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Stunning sapphire bracelet

Celebrate September by using stunning patinas to create the illusion of sapphire on beads and base metal charms.

I first saw both the Clay River Designs “reptilian green” glazed beads and Christi Friesen’s Swellegant metal coatings and patinas in Tucson. It wasn’t until I got home that I realized they were destined to come together. The speckled finish of the ceramic glaze combines with the earthy verdigris coating on the metal beads to give a monochromatic color palette a fascinating complexity. After experimenting with the Swellegant metal coating and patinas, I decided to see if adding dye to patinated charms and stampings would create a rich enough blue to use for the September birthstone. I like the results.



  • 8–12 10–25 mm assorted charms and stampings
  • 9–13 10 mm rondelle crystals
  • 6–7 in. (15–18 cm) cable chain, 12 mm links
  • 8–12 17 mm jump rings
  • 9–13 2-in. (5 cm) head pins
  • 22 mm lobster claw clasp
  • Swellegant Dye-Oxide, indigo
  • Swellegant metal coating, copper
  • Swellegant patinas, Tiffany green/rust and darkening
  • Swellegant sealant, clear


  • chainnose and roundnose pliers
  • diagonal wire cutters
  • steel wool (optional)
  • hole-punch pliers
  • paintbrushes with soft bristles

Metal beads and findings from Beadaholique, Patina supplies from CForiginals, Check your local bead store for supplies.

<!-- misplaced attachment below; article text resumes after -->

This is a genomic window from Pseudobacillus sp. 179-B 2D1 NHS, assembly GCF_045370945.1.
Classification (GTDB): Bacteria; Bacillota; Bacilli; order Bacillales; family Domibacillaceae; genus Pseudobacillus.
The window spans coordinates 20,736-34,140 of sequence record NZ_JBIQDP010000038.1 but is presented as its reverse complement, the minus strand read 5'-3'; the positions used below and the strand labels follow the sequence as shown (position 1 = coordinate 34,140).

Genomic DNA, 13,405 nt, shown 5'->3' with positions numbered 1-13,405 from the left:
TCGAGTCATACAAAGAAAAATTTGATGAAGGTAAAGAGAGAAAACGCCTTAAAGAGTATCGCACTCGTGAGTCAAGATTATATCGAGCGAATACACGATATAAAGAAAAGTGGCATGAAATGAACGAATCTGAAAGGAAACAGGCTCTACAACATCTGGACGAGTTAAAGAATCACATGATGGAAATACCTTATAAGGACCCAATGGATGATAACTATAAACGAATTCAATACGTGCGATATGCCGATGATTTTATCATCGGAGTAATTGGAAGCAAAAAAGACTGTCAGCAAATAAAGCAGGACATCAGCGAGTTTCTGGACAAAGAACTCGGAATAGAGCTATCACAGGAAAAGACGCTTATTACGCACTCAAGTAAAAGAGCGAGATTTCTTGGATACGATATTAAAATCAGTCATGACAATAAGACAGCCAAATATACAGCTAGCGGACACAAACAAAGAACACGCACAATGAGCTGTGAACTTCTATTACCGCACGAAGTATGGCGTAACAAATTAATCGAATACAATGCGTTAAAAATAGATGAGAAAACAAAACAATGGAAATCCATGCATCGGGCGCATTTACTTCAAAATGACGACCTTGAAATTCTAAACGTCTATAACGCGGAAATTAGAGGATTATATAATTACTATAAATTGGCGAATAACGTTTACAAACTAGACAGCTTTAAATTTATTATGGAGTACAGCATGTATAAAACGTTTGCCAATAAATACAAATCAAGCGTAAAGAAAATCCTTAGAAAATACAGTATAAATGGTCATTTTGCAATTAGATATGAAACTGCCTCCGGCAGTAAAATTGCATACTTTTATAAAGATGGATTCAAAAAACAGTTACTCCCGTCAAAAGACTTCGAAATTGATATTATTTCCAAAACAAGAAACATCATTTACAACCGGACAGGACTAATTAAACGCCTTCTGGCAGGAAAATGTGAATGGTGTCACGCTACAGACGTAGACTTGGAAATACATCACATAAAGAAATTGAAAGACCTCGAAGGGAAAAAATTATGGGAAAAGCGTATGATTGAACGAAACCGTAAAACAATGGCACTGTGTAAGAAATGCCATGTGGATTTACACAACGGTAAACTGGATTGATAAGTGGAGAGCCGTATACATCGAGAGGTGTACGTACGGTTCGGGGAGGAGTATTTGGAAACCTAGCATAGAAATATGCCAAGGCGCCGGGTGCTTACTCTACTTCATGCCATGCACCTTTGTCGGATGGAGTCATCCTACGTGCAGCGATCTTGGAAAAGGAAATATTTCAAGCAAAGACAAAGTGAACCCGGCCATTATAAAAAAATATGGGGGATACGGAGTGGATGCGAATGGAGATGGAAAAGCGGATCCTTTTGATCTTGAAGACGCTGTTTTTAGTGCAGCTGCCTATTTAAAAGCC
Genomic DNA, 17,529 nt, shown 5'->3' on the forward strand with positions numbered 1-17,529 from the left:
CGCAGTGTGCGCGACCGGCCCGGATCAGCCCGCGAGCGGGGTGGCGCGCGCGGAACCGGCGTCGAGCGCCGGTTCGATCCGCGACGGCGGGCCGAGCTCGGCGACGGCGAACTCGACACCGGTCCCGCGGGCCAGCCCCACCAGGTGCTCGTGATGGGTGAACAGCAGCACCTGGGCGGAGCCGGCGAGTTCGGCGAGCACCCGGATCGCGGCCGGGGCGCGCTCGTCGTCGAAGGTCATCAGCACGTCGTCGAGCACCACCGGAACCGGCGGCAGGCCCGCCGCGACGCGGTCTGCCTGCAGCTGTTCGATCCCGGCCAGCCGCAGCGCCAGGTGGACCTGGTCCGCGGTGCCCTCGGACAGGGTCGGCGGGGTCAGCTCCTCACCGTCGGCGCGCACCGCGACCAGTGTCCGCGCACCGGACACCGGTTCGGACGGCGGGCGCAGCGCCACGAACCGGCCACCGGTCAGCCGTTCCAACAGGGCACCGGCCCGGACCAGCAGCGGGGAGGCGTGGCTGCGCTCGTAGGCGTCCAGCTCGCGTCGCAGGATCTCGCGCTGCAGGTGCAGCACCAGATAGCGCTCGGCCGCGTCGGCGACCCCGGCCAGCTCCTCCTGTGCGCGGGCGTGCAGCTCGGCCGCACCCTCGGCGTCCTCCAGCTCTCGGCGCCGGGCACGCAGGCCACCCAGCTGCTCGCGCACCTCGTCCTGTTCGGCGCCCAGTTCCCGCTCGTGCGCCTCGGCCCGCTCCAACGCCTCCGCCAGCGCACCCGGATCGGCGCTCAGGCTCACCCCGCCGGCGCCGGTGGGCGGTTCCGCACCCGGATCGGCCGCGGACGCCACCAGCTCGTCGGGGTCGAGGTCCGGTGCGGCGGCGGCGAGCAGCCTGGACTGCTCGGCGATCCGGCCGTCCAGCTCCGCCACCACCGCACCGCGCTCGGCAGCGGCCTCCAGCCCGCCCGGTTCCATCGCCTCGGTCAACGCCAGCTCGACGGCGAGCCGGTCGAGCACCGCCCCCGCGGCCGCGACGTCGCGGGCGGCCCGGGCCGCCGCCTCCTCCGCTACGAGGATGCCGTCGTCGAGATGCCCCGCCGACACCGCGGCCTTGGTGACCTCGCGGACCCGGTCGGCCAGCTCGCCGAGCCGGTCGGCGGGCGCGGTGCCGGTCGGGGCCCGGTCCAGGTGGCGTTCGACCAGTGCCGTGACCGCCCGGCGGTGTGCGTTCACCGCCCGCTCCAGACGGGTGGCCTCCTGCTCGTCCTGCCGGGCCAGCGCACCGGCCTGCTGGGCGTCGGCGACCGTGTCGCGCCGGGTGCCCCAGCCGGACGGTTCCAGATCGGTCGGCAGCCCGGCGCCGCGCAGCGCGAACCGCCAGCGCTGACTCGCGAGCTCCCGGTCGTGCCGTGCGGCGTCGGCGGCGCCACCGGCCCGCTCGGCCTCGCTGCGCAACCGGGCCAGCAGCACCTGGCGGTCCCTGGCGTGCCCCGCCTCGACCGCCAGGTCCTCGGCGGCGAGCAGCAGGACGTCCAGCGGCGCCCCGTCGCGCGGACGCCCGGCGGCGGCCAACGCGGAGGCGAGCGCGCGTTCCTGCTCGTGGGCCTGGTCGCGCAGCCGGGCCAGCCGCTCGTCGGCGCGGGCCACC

1. With a paintbrush, dab the brass metal coating on a clean jump ring. I used both antiqued brass and brass findings, but since I covered them with the metal coating, the original metal was unimportant. Let the first layer dry for five or 10 minutes and apply a second layer.
2.  Apply a third layer of metal coating. While it’s still wet, liberally brush on the verdigris patina. Set aside to let the color develop. The time it takes for the color to “bloom” will vary, but allow at least an hour to get the full effect. Allow the patinated components to dry for 72 hours. Apply the sealant with a brush. 
1. Select your charms. Some suppliers sell “potluck” grab bags of stamps and charms. Sort through to find a selection that might work, then patinate and dye more than you intend to use. The coloring process is not exact, so you’ll want to make sure you have plenty to choose from.
2. If you’re using stampings, use hole-punch pliers to punch a hole at the top of each stamping.
3. Following the patinating instructions, patinate the charms and stampings with copper metal coating and Tiffany green/rust patina. Immediately after applying the patina, add a touch of indigo dye. Allow the patina to develop for at least an hour. Add more patina and dye if necessary to achieve desired color.
4. To save time and materials, I used dye alone on the backs of the charms. The dyes are a patina in the sense that they soak into the metal rather than just coating the metal.



photo a

1. Make a bead unit (PHOTO A). On a head pin, string a rondelle. Make the first half of a wrapped loop. Make nine to 11 bead units.

2. Cut a 6–7 in. (15–18 cm) piece of chain. Attach a bead unit to every other link, completing the wraps as you go.

3. Use jump rings to attach the patinated charms to the remaining empty links. 

4. Open an end link and attach a clasp. Close the link. On the other end, use a jump ring to attach a charm. 

For complete project instructions and for instructions on making two different matching pair of earrings, click here to download the pdf. 

FIND MORE: bracelets , patinas , earrings , stringing

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